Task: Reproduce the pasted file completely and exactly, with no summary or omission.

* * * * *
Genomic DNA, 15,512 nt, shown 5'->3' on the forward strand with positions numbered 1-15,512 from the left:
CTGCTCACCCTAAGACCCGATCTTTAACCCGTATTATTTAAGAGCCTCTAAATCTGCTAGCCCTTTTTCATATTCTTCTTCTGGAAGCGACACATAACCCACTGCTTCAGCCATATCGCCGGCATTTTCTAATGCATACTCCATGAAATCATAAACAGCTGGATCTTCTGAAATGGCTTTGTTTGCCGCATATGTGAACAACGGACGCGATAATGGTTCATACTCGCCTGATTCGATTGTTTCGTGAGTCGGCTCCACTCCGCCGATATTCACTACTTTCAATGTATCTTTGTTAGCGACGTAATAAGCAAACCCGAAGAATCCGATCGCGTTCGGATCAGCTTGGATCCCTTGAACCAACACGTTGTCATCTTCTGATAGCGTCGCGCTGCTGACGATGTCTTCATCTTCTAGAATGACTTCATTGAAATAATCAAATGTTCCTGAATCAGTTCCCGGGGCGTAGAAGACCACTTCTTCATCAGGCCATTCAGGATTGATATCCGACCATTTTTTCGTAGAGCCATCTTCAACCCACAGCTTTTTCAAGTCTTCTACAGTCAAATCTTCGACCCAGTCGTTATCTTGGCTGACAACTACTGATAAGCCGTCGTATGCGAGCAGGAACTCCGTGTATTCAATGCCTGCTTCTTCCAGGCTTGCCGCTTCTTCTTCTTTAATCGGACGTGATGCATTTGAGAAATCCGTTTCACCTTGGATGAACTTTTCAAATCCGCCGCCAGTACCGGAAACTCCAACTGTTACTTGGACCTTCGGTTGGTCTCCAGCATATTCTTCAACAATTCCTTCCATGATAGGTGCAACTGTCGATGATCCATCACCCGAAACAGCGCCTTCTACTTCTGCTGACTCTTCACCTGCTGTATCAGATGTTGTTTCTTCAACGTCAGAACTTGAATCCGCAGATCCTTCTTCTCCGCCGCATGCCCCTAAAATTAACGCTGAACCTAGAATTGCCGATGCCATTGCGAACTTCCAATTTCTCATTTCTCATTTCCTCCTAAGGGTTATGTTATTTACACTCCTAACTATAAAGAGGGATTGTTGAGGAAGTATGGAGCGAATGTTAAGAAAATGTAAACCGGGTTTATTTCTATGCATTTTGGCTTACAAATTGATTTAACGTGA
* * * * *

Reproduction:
Genomic DNA, 15,512 nt, shown 5'->3' on the forward strand with positions numbered 1-15,512 from the left:
CTGCTCACCCTAAGACCCGATCTTTAACCCGTATTATTTAAGAGCCTCTAAATCTGCTAGCCCTTTTTCATATTCTTCTTCTGGAAGCGACACATAACCCACTGCTTCAGCCATATCGCCGGCATTTTCTAATGCATACTCCATGAAATCATAAACAGCTGGATCTTCTGAAATGGCTTTGTTTGCCGCATATGTGAACAACGGACGCGATAATGGTTCATACTCGCCTGATTCGATTGTTTCGTGAGTCGGCTCCACTCCGCCGATATTCACTACTTTCAATGTATCTTTGTTAGCGACGTAATAAGCAAACCCGAAGAATCCGATCGCGTTCGGATCAGCTTGGATCCCTTGAACCAACACGTTGTCATCTTCTGATAGCGTCGCGCTGCTGACGATGTCTTCATCTTCTAGAATGACTTCATTGAAATAATCAAATGTTCCTGAATCAGTTCCCGGGGCGTAGAAGACCACTTCTTCATCAGGCCATTCAGGATTGATATCCGACCATTTTTTCGTAGAGCCATCTTCAACCCACAGCTTTTTCAAGTCTTCTACAGTCAAATCTTCGACCCAGTCGTTATCTTGGCTGACAACTACTGATAAGCCGTCGTATGCGAGCAGGAACTCCGTGTATTCAATGCCTGCTTCTTCCAGGCTTGCCGCTTCTTCTTCTTTAATCGGACGTGATGCATTTGAGAAATCCGTTTCACCTTGGATGAACTTTTCAAATCCGCCGCCAGTACCGGAAACTCCAACTGTTACTTGGACCTTCGGTTGGTCTCCAGCATATTCTTCAACAATTCCTTCCATGATAGGTGCAACTGTCGATGATCCATCACCCGAAACAGCGCCTTCTACTTCTGCTGACTCTTCACCTGCTGTATCAGATGTTGTTTCTTCAACGTCAGAACTTGAATCCGCAGATCCTTCTTCTCCGCCGCATGCCCCTAAAATTAACGCTGAACCTAGAATTGCCGATGCCATTGCGAACTTCCAATTTCTCATTTCTCATTTCCTCCTAAGGGTTATGTTATTTACACTCCTAACTATAAAGAGGGATTGTTGAGGAAGTATGGAGCGAATGTTAAGAAAATGTAAACCGGGTTTATTTCTATGCATTTTGGCTTACAAATTGATTTAACGTGA